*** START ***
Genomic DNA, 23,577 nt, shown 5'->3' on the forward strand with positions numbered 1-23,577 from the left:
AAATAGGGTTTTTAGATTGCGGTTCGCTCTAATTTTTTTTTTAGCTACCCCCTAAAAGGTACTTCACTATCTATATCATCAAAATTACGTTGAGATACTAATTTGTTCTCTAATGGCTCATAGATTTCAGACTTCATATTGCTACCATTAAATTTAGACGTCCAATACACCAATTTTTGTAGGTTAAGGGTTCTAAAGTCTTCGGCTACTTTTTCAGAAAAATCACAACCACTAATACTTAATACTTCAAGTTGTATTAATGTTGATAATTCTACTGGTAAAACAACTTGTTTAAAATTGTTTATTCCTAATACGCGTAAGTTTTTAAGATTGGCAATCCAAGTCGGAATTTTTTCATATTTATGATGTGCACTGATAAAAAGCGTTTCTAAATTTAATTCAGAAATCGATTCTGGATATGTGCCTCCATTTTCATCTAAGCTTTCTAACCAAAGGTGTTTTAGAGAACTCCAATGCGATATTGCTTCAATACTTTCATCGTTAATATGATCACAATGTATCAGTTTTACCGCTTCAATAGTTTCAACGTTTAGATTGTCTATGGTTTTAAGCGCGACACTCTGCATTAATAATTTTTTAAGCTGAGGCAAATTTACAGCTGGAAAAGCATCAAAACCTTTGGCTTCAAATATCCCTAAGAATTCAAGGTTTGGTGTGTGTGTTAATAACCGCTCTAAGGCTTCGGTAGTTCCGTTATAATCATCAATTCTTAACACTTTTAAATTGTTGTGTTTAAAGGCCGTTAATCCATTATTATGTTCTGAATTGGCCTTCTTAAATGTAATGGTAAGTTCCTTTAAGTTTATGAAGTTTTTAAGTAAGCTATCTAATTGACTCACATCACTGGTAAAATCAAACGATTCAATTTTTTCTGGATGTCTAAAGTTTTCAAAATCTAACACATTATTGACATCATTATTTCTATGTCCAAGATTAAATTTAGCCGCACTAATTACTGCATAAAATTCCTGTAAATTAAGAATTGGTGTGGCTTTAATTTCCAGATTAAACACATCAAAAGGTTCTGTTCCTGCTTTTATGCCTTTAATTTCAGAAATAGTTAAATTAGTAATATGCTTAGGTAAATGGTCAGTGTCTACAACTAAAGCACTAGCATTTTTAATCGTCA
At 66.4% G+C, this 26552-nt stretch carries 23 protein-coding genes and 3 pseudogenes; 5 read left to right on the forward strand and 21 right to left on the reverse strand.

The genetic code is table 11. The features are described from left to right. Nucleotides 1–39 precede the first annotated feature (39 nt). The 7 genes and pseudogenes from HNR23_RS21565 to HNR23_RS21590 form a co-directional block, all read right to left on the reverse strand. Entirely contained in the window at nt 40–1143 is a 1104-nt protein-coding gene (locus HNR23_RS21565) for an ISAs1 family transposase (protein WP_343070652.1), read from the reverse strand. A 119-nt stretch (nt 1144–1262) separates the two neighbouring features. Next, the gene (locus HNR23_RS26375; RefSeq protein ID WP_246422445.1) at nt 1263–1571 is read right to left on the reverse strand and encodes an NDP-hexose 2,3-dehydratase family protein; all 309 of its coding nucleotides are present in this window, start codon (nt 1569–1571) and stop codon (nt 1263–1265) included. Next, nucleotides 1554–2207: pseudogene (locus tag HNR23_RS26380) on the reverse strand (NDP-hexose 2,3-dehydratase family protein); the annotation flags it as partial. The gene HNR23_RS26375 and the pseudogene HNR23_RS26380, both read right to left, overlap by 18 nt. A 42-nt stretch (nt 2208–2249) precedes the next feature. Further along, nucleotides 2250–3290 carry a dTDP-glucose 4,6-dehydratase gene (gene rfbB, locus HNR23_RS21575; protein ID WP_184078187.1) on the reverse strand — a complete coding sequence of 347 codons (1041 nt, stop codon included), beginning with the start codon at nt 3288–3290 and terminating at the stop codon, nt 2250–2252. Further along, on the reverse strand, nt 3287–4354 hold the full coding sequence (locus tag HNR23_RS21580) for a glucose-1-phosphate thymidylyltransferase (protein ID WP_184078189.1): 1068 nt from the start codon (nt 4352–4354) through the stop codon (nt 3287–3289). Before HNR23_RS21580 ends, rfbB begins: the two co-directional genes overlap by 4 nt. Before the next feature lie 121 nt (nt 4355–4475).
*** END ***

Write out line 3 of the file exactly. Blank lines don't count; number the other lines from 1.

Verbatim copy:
At 66.4% G+C, this 26552-nt stretch carries 23 protein-coding genes and 3 pseudogenes; 5 read left to right on the forward strand and 21 right to left on the reverse strand.